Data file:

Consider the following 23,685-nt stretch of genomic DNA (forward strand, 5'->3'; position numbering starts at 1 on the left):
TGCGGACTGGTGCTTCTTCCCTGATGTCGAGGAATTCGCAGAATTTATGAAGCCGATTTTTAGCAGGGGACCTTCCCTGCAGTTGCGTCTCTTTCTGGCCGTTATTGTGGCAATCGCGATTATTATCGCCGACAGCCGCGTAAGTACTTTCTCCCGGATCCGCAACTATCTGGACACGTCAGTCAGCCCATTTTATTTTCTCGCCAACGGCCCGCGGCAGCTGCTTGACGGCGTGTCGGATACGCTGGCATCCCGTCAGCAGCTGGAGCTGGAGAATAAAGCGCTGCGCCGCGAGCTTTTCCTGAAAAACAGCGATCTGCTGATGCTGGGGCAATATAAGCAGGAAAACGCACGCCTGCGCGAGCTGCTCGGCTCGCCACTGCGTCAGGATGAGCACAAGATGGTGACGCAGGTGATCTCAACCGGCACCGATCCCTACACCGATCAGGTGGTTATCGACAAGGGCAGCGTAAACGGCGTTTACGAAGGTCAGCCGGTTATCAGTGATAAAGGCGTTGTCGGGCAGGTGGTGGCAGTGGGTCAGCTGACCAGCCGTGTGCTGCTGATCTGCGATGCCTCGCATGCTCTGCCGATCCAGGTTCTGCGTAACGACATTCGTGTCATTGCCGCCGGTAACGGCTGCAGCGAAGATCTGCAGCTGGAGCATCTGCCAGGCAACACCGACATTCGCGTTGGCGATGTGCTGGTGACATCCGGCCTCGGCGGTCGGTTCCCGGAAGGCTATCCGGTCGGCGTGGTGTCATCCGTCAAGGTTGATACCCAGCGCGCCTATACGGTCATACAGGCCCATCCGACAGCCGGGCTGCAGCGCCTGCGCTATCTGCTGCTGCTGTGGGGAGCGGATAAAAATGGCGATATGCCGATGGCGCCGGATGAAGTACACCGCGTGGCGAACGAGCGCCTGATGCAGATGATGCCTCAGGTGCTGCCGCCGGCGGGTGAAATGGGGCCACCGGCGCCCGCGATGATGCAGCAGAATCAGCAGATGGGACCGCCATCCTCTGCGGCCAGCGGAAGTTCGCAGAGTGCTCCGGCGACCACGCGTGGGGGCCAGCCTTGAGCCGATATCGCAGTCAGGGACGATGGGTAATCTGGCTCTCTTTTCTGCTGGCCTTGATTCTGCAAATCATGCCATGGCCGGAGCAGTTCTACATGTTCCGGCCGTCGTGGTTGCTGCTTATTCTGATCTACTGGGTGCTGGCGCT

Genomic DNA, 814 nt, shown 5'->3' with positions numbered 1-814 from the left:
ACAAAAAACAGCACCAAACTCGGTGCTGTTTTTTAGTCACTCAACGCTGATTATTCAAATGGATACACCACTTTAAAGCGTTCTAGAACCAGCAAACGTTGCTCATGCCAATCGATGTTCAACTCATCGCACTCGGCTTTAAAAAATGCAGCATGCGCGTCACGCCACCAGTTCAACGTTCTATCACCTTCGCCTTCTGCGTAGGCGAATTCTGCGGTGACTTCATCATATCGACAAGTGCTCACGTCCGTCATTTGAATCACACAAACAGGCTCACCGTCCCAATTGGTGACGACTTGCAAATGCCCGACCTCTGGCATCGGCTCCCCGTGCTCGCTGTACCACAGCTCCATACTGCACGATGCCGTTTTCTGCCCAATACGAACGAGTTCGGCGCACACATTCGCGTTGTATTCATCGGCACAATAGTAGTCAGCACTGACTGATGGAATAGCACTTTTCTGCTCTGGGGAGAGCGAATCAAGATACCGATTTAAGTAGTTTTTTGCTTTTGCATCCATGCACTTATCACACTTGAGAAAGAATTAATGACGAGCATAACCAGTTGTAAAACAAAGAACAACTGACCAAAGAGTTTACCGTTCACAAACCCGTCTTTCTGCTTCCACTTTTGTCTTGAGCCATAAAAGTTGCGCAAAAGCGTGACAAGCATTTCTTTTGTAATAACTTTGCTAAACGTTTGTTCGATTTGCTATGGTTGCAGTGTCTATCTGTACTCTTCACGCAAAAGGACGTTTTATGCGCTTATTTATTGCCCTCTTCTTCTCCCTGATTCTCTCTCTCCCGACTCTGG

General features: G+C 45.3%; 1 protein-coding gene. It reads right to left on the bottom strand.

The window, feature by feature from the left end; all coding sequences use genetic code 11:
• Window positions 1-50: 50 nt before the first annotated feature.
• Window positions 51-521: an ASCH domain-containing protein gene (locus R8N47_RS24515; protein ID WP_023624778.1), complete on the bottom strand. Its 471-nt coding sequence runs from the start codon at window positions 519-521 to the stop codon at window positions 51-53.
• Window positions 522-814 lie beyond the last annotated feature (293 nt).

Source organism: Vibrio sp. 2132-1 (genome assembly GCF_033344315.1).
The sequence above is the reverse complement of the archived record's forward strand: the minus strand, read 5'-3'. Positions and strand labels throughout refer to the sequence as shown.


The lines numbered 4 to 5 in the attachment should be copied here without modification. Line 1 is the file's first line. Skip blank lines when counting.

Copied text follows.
ACAAAAAACAGCACCAAACTCGGTGCTGTTTTTTAGTCACTCAACGCTGATTATTCAAATGGATACACCACTTTAAAGCGTTCTAGAACCAGCAAACGTTGCTCATGCCAATCGATGTTCAACTCATCGCACTCGGCTTTAAAAAATGCAGCATGCGCGTCACGCCACCAGTTCAACGTTCTATCACCTTCGCCTTCTGCGTAGGCGAATTCTGCGGTGACTTCATCATATCGACAAGTGCTCACGTCCGTCATTTGAATCACACAAACAGGCTCACCGTCCCAATTGGTGACGACTTGCAAATGCCCGACCTCTGGCATCGGCTCCCCGTGCTCGCTGTACCACAGCTCCATACTGCACGATGCCGTTTTCTGCCCAATACGAACGAGTTCGGCGCACACATTCGCGTTGTATTCATCGGCACAATAGTAGTCAGCACTGACTGATGGAATAGCACTTTTCTGCTCTGGGGAGAGCGAATCAAGATACCGATTTAAGTAGTTTTTTGCTTTTGCATCCATGCACTTATCACACTTGAGAAAGAATTAATGACGAGCATAACCAGTTGTAAAACAAAGAACAACTGACCAAAGAGTTTACCGTTCACAAACCCGTCTTTCTGCTTCCACTTTTGTCTTGAGCCATAAAAGTTGCGCAAAAGCGTGACAAGCATTTCTTTTGTAATAACTTTGCTAAACGTTTGTTCGATTTGCTATGGTTGCAGTGTCTATCTGTACTCTTCACGCAAAAGGACGTTTTATGCGCTTATTTATTGCCCTCTTCTTCTCCCTGATTCTCTCTCTCCCGACTCTGG

General features: G+C 45.3%; 1 protein-coding gene. It reads right to left on the bottom strand.